Bridget's Reviews > The Widower's Tale

The Widower's Tale by Julia Glass
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Nov 20, 11

bookshelves: 2011-reads
Read in November, 2011

I had an Advanced Readers' Copy of this book, but had not even thought to read it until last week. I don't really have a specific reason, it just didn't mesh with my radar when I'd look for something. But for some reason, I decided it was finally time.

This is the story of Percival (Percy) Darling, who has been a widower for some time as the book opens. Retired from his job as a librarian at the Widener Library at Harvard, he is quite content to be living alone, quietly, and privately. Well, that's about to change, since the barn on his property has been converted into a preschool, meaning children, parents, and the accompanying challenges are now right at his back door.

Percy is an odd duck, and he gets along better with his oldest grandson than with either of his grown daughters. Each person in the book, from relatively minor to major characters, has a life crisis/change/challenge at some point, which changes their relationship with each other and with Percy.

I found the story pretty interesting, though I think Percy was kind of a pain. Being a librarian, I have met other ones like him, that feel they are smarter than everyone else, just by virtue of the fact where they are employed. His family consisted of not necessarily unique types, but each one had their own appeal as well as their own faults.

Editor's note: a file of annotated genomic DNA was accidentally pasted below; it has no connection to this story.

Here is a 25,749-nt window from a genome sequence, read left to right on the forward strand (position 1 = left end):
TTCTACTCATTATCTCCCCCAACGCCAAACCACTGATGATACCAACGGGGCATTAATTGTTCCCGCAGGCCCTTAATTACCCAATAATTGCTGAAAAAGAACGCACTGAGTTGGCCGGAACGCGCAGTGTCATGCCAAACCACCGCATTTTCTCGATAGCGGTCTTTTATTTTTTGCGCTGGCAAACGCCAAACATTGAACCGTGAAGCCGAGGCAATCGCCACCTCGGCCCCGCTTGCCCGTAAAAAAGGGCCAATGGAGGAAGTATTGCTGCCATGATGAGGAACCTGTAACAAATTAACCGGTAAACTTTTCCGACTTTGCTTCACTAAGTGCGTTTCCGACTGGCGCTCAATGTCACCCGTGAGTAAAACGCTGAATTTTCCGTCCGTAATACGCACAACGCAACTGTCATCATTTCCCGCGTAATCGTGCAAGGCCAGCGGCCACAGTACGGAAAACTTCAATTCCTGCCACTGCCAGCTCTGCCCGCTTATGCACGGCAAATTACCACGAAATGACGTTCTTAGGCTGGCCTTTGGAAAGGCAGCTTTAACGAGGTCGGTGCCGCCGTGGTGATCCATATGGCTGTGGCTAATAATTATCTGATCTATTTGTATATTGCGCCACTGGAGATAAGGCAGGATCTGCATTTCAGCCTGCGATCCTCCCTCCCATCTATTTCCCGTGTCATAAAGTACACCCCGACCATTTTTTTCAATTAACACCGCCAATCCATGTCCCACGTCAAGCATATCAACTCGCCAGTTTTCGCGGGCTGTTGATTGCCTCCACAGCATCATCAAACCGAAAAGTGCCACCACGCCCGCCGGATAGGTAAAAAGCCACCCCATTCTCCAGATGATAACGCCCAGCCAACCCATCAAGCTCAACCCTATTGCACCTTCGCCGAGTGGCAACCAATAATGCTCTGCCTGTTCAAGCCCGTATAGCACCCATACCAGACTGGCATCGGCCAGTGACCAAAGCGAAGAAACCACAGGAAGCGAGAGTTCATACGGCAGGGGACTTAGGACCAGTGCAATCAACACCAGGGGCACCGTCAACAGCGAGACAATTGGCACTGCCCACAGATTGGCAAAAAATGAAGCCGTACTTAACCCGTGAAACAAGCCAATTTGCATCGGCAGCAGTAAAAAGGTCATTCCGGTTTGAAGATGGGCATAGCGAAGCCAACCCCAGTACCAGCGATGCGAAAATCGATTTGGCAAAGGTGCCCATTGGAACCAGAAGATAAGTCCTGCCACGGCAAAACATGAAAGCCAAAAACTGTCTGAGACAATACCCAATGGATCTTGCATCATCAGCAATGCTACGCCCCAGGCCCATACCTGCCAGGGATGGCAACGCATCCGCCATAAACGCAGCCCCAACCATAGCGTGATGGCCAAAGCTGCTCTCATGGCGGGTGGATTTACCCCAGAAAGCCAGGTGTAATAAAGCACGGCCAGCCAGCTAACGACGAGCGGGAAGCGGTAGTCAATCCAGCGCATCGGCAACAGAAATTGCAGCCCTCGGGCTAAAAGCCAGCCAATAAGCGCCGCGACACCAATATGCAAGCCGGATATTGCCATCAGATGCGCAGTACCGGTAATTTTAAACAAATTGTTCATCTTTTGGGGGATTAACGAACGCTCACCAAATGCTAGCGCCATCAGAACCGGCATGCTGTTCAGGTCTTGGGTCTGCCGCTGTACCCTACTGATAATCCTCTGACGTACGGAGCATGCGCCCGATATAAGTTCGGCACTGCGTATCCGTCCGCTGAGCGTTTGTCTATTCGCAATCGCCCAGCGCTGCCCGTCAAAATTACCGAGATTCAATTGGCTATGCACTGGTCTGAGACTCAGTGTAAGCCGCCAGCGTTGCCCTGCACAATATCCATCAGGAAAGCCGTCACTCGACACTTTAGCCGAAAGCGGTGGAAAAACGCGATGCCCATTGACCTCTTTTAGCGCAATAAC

One part that annoyed me was Percy's younger lady friend, Sarah. Of course, they gave her breast cancer, and it was made more tragic by the fact that she had a young son. Not that the same situation doesn't happen every day in real life. But it seems that fiction is filled with women who have breast cancer, as opposed to heart disease, or even any other kind of cancer. Seldom does it make the book any better, in my opinion, and it just seems manipulative. This could be, of course, because of how I feel about the way many people react to breast cancer, but still it seems that if there's a woman in the story - and particularly if she is a mother - then she is gonna get breast cancer. Kind of like a dog in a horror movie - you know it's just a matter of time until the dog gets killed.

Overall, the book was well-written and it was interesting enough. I didn't really get too emotionally invested in any of the characters, but at the same time, they seemed much like people you may come across on any given day.
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